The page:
It’s not easy getting people to volunteer their fingerprints and other biometric signatures to store in a research database.
But unless a biometrics technology vendor has that kind of database, it’s difficult to do the kind of testing required to make sure their products really work.
circumvent that problem, the University of Calgary recently opened a biometrics technologies lab where it will use “”inverse biometrics”” to conduct its research.
“”Instead of doing analysis, we are doing synthesis,”” said Svetlana Yanushkevish, a University of Calgary professor and head of the Biometrics Technologies Lab. “”We generate synthetic images, such as faces and fingerprints, collect them in a database and then we can consider them as live, statistical data to test biometric devices.””
Synthesis is the process of creating mathematical models of real images. That approach helps solve the problems posed by privacy regulations, Yanushkevish explained.
“”If some vendor of biometric devices says the performance of the device is 100 per cent, you have to ask how much real data they use to test their devices, because usually it’s very restricted,”” she said. “”You can’t collect fingerprints for a live database and if you want to test it thoroughly and carefully you have to have a live database.””
The lab, which recently bought a biometric workstation from Oakville, Ont.-based Comnetix Inc. to power the research, will also focus on synthetic aging of faces, research Yanushkevich says will benefit security personnel in banks and airports in particular.
“”You can’t imagine what people can do,”” said Yanushkevich, who is co-authoring the first book on the inverse problems of biometrics, due to be published next year. “”They can do surgery to change their face, they can put artificial burns on them … people are very inventive when it comes to forgeries.””
The Comnetix workstation, which is part of a contract valued at almost $100,000, will capture and process digital fingerprints. As well, the computer comes with Neven Vision’s facial recognition technologies.
Steve Poelking, director of research, infrastructure and applications at IDC Canada, said security at national border points is a major issue for governments, Crown corporations, and other regulated entities. It’s essential for governments to make sure they have the right IT systems — as well as the proper policies and procedures — in place in order to transmit, correlate and interpret disparate data and intelligence, he said in an e-mail interview with TIG.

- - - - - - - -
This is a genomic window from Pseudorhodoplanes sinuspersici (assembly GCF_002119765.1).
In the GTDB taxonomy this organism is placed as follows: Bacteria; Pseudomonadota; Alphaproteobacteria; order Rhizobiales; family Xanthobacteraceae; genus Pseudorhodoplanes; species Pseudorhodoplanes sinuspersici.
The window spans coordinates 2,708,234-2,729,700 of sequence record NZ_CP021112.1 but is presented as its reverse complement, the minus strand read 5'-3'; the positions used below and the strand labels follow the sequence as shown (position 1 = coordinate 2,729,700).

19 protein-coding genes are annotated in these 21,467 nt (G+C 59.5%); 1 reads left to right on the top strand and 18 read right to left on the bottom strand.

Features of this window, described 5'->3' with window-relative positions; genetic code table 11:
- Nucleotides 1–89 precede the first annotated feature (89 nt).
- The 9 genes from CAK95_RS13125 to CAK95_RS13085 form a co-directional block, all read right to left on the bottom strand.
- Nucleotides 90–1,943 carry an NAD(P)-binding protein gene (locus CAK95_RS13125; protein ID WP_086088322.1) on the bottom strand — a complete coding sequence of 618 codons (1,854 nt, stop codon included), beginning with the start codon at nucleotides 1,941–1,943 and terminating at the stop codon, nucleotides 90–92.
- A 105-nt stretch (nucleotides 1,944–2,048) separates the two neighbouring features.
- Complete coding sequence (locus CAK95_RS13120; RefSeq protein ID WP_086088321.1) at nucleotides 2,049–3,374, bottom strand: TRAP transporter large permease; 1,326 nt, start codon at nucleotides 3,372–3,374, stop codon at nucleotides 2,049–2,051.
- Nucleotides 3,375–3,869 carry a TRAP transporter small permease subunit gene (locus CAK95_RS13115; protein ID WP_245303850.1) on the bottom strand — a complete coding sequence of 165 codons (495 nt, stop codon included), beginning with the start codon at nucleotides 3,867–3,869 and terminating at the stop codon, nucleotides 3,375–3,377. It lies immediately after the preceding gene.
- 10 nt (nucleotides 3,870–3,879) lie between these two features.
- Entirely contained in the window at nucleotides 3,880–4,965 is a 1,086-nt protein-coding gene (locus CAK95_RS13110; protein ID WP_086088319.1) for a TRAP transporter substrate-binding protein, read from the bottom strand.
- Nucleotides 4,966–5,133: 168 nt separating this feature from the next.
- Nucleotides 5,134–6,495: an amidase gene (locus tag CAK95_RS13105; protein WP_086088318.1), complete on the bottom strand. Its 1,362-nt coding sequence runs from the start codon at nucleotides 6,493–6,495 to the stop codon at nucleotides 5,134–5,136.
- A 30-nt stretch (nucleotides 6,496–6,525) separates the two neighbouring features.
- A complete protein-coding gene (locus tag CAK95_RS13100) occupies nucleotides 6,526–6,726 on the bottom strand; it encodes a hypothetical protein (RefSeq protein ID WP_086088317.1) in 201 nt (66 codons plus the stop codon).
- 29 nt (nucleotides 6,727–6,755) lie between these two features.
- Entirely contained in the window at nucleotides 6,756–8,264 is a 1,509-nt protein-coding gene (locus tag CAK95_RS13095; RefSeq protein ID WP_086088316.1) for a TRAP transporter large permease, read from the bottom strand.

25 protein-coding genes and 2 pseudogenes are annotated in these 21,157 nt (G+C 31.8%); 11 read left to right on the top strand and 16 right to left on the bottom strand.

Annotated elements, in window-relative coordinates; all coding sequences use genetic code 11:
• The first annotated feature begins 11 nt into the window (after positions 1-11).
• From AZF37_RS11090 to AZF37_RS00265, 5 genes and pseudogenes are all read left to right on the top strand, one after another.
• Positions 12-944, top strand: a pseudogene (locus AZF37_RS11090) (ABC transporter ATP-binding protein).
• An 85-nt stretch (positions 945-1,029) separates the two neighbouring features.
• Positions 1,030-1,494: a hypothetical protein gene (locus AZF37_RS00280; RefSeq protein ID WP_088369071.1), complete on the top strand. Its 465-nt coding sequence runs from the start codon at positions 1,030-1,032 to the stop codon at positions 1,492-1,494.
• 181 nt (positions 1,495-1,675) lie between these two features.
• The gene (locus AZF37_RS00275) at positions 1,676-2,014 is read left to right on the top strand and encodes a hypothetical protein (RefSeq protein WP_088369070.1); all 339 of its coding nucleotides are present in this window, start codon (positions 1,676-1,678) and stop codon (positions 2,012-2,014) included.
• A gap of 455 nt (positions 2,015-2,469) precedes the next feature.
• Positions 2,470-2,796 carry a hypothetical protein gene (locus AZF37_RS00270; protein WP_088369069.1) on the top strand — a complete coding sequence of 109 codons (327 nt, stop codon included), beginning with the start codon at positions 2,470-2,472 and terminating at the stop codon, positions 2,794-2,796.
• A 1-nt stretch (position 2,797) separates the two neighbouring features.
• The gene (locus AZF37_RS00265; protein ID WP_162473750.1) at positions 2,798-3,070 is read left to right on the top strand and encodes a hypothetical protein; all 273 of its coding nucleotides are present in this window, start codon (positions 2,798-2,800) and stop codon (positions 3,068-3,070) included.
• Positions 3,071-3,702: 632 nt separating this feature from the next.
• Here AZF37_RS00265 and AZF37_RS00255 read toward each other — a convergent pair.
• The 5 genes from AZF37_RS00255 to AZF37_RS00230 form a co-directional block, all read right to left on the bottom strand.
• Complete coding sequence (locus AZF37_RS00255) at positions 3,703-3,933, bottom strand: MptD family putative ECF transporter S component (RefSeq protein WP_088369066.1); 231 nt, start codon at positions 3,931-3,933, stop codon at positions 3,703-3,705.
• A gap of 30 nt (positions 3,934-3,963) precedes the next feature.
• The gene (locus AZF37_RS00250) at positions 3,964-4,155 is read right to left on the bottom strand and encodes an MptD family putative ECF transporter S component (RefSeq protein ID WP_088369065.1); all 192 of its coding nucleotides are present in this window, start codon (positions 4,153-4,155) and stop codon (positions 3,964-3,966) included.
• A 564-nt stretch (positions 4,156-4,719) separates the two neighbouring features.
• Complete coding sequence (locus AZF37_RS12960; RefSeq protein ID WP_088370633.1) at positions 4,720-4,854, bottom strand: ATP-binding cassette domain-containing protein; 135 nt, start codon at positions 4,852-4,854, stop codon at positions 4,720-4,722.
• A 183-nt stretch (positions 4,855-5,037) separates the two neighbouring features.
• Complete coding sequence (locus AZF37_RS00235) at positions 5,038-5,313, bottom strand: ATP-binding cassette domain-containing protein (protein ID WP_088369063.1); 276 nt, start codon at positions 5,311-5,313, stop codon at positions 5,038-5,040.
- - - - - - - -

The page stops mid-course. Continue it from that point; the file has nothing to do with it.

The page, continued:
“”IT security labs serve a valuable function in passing and strengthening those IT security systems before going live in the real world,”” said Poelking.
According to Alan Brousseau, vice-president of investor relations and business development for Comnetix, the vendor typically sells its systems to law enforcement, although it also targets the health care, nuclear facilities, airlines, gaming and financial services sectors as well.
Although experts predicted that biometrics would be a routine part of life after the Sept. 11, 2001 terror attacks, that hasn’t happened. That’s because the industry is still very young and is comprised of many small players with a lot of competing technologies, said Brousseau.
“”Governments have been hesitant to spend a lot of money without knowing their systems are going to be around for a while, and there have also been some privacy concerns in Canada.””
People are hesitant to offer their fingerprints because they tend to associate biometric fingerprint technologies with the criminal justice system, he said, but there seems to be less concern about facial recognition biometrics.
“”They’re used to getting their pictures taken and their pictures are in databases already, so they’re not as apprehensive about undergoing facial recognition tests,”” said Brousseau.
But facial and iris recognition technologies are not as mature or accurate as fingerprint biometrics at this point, he said.
“”There is no huge iris database of criminals, but we have big fingerprint databases we’ve been developing for 100 years now.””
But public sector agencies tasked with choosing biometric technologies and vendors have to know to ask the right questions, said Amanda Goltz, a consultant with the New York-based International Biometric Group.
“”You have to ask how many false matches there are,”” she said. “”How many times did it say this was a person when it’s not; how many false rejections are there? How many times does it reject the true and accurate person?
“”A question many people forget to ask, and that vendors may or may not volunteer, is how many people fail to be able to enrolled; how many people can’t take part because their fingerprint can’t be scanned?
That’s an important issue, because it influences the accuracy statistic, she said.
“”Maybe it works 100 per cent of the time on the three people you managed to put in the system.””